Consider traject?

I have to admit, since we announced traject about a month ago, I am aware of nobody other than me and Bill trying it out.

I had hoped to get some other beta testers before I called it a 1.0.0 release, but what can you do. It will be tagged 1.0.0 soon, but regardless of when it gets that tag, traject is mature, robust, ready for business, and being used in production by both me and Bill. Consider taking it for a test drive?  If you have any frustrations with your current Solr indexing solution related to keeping your logic well-organized, tested,  re-useable and shareable between projects, and supporting rapid development and quick iteration — you may find some things you like in traject.

Of course, formats are still complicated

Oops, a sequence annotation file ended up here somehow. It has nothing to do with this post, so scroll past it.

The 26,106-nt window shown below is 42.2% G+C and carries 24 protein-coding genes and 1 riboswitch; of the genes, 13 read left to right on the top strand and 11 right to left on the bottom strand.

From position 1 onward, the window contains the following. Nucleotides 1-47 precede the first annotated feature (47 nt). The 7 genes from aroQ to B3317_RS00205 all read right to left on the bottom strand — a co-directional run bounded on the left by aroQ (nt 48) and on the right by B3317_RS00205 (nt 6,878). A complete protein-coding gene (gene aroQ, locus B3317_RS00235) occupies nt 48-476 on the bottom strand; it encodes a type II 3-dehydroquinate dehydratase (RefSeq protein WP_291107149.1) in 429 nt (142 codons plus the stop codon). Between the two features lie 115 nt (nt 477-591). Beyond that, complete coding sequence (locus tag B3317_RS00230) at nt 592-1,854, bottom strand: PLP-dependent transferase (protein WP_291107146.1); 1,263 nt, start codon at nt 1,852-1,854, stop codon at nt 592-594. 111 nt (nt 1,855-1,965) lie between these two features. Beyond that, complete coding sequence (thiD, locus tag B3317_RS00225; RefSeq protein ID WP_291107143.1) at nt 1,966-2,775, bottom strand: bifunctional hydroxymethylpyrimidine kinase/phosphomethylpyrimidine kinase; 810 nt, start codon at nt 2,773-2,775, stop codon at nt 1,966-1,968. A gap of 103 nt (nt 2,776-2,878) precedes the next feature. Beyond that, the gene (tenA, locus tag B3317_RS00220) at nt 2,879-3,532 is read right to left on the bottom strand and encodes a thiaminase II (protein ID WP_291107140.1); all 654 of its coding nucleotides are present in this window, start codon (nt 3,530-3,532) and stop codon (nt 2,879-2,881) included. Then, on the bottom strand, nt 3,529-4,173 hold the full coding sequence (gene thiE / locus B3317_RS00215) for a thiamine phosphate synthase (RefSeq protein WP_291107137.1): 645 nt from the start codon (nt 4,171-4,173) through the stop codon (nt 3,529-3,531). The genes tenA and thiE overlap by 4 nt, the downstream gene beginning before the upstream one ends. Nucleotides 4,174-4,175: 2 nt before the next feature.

We don’t have this code in production here, we’re just demo’ing it out. “Formats” remain complicated because our own mental models of them are so varied and inconsistent — it’s not entirely clear what the optimal UI for this stuff is, but we don’t neccesarily have the time (or want to prioritize the time) to figure it out. We’re deciding if the basic implementation based on our current UI supplemented by Bill’s code is ‘good enough’ already to add value for our patrons.

This entry was posted in General. Bookmark the permalink.

Leave a Reply

Fill in your details below or click an icon to log in:

WordPress.com Logo

You are commenting using your WordPress.com account. Log Out / Change )

Twitter picture

You are commenting using your Twitter account. Log Out / Change )

Facebook photo

You are commenting using your Facebook account. Log Out / Change )

Google+ photo

You are commenting using your Google+ account. Log Out / Change )

Connecting to %s